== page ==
That sort of thing. Likewise, you're stuck with the people you live with -- and you -have- to get along with them, or move, and moving isn't like switching towns in our society. It's more like emigrating to a strange foreign country, and may not be possible at all without loss of rights and status. You can't pick and chose who you associate with on a daily basis; it's your family and local community or nothing, and nothing really isn't an option since you need these people to _live_. The lack of urban anonymity and commercialized choice are things that would impact people very strongly. People tend to forget these days how desperately important your relations with the circle of kin and neighbors used to be. That's why "reputation" was so crucial, and why things like "shunning" were such terrible punishments. Being generally viewed as a jerk or a shirker or someone who wasn't a decent person... that wasn't just annoying, it threatened your existence. You can't get -away- from these people, or they from you; and you can't keep much secret from them, either.

The thing that strikes me about this analysis is that the same could be said for most of settled rural America, right up to the 1920s [and this is a helpful way to explain how they revived more quickly, too, post-Change--the survivors are out in the sticks]. Sure, there were mass-migrations, most notably European immigrants generally, and internally southern blacks and Appalachian whites to the industrial Midwest, but generally small towns managed to avoid or absorb this and didn't change much. There are even some remnants of this today--I've heard "Hey, you're Dale's boy!" both in my own small hometown and my dad's even smaller one more than a few times, so the family ID still matters some in rural Michigan. It certainly does not in metro Detroit. But post-Change, it's another faded strand of the past firmly woven back into a survivor's identity--and one not entirely unwelcome, at least in the circles I travel in. It also plays on a few strings that have an increasing appeal, such as distributist economics, a beat of life more in tune with nature, putting a bullet into the unblinking eye in the living room, etc.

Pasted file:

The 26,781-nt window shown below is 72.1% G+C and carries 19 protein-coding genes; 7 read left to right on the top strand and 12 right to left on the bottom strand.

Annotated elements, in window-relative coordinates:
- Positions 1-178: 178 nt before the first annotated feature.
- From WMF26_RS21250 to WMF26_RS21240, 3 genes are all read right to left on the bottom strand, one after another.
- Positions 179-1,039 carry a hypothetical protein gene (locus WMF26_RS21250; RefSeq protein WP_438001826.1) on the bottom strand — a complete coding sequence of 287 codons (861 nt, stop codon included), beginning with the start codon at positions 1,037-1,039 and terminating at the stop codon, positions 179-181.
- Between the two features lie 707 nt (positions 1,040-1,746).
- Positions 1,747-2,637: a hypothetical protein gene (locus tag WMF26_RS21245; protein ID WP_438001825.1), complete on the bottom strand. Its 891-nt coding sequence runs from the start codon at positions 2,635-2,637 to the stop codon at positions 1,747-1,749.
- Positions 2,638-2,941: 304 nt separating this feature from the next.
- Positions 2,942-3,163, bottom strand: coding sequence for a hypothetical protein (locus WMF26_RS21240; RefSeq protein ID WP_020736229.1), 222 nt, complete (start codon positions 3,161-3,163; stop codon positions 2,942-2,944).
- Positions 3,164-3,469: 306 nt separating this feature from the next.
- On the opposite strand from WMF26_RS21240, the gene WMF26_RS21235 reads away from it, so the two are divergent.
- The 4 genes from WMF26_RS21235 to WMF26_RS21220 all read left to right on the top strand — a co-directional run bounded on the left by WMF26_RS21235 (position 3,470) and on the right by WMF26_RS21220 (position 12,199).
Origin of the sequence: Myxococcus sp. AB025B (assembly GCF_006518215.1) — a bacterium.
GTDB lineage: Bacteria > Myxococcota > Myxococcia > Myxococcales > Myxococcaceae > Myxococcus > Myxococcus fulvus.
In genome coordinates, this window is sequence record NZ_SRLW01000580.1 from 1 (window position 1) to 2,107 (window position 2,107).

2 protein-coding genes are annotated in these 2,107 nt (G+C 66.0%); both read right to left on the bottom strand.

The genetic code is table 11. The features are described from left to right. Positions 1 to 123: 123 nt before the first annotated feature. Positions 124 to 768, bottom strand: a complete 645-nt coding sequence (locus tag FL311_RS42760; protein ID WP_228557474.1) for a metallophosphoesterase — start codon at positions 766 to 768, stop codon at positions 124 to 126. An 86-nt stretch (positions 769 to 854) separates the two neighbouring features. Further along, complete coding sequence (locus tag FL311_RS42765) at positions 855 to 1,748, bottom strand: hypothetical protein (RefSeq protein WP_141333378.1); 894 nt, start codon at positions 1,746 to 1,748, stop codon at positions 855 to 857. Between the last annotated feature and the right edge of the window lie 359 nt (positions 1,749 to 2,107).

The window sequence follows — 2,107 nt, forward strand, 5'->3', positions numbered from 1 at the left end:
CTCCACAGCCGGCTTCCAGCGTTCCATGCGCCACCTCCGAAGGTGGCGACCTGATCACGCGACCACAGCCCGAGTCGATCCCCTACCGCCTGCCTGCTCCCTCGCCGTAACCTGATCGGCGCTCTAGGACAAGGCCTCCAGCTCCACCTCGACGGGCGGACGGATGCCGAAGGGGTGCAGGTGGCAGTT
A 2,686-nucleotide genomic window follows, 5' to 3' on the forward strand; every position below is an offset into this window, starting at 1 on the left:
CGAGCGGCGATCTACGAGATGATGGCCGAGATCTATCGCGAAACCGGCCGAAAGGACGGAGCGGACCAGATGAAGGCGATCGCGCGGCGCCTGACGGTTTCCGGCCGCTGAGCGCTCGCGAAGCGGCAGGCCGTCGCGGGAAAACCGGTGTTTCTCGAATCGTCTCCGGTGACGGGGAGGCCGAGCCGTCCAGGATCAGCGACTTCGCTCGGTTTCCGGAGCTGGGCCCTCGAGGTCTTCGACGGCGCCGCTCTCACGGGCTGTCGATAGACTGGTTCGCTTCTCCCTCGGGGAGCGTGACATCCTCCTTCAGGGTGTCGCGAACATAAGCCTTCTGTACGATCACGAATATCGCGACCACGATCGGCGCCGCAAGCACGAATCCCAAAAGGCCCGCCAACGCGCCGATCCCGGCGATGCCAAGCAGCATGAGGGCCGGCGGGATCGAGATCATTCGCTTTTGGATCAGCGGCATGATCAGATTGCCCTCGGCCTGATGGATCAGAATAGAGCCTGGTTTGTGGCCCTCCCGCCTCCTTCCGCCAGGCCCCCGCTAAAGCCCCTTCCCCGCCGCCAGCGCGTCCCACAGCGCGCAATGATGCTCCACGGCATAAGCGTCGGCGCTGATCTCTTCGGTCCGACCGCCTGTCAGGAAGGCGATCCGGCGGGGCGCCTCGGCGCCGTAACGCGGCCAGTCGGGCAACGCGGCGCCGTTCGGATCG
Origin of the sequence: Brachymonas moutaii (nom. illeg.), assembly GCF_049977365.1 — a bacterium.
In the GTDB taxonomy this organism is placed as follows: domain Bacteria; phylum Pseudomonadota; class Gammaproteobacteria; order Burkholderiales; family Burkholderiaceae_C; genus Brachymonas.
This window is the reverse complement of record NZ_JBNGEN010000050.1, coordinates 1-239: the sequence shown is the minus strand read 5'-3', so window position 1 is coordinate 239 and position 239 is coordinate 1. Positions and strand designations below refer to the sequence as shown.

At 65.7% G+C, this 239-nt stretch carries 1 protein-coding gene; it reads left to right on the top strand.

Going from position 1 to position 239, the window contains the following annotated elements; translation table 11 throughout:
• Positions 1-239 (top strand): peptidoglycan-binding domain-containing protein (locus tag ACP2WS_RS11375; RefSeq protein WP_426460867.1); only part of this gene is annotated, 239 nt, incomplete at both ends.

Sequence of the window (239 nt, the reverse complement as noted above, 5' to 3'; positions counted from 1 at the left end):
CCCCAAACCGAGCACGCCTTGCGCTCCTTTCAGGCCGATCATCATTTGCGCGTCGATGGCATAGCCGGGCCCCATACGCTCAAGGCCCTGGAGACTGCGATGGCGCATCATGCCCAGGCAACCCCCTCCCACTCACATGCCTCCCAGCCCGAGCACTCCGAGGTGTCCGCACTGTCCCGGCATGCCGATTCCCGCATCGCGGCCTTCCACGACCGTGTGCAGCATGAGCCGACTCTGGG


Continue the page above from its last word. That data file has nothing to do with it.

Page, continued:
Though I can see the good arguments on the other side (apart from the obvious, namely the horrors of the first Change year)--for example, the downside of the family bond is that you can wear the mark of Cain for something a forebear or current relative did, the lack of genuine goods like advanced and readily available medicines, inexpensive printing and a few other things I've come to appreciate.

Anyway, keep the comments coming.
How to get a round dozen comments on a Catholic blog without really trying.

Rule 1: talk about the music at Mass.

Todd had a couple of interesting posts (I don't think his permalinks are working) concerning this online survey.

I was pleasantly surprised to see the traditional classics, mortified by more than a few and somewhat bummed to not see either Charles Wesley or a recent Catholic classic (not quite an oxymoron) like To Jesus Christ Our Sovereign King.

I'm going to steer clear of the usual grumbling about the cotton candy ditties and focus on Todd's point that the newer songs are grounded in scripture.

Well, sorta. Kinda. They are grounded in certain consistent images taken from scripture, and almost always the God-As-Eternal Comfort Blanket images, to boot. Take, for example (please) the #1, On Eagle's Wings, based on Psalm 91.

Here are the lyrics:
You who dwell in the shelter of the Lord,
Who abide in His shadow for life,
Say to the Lord, "My Refuge,
My Rock in Whom I trust."

And He will raise you up on eagle's wings,
Bear you on the breath of dawn,
Make you to shine like the sun,
And hold you in the palm of His Hand.

The snare of the fowler will never capture you,
And famine will bring you no fear;
Under His Wings your refuge,
His faithfulness your shield.


You need not fear the terror of the night,
Nor the arrow that flies by day,
Though thousands fall about you,
Near you it shall not come.


For to His angels He's given a command,
To guard you in all of your ways,
Upon their hands they will bear you up,
Lest you dash your foot against a stone.


Here's Psalm 91:

1He who dwells in the shelter of the Most High will abide in the shadow of the Almighty. 2I will say to the LORD, "My refuge and my fortress, my God, in whom I trust."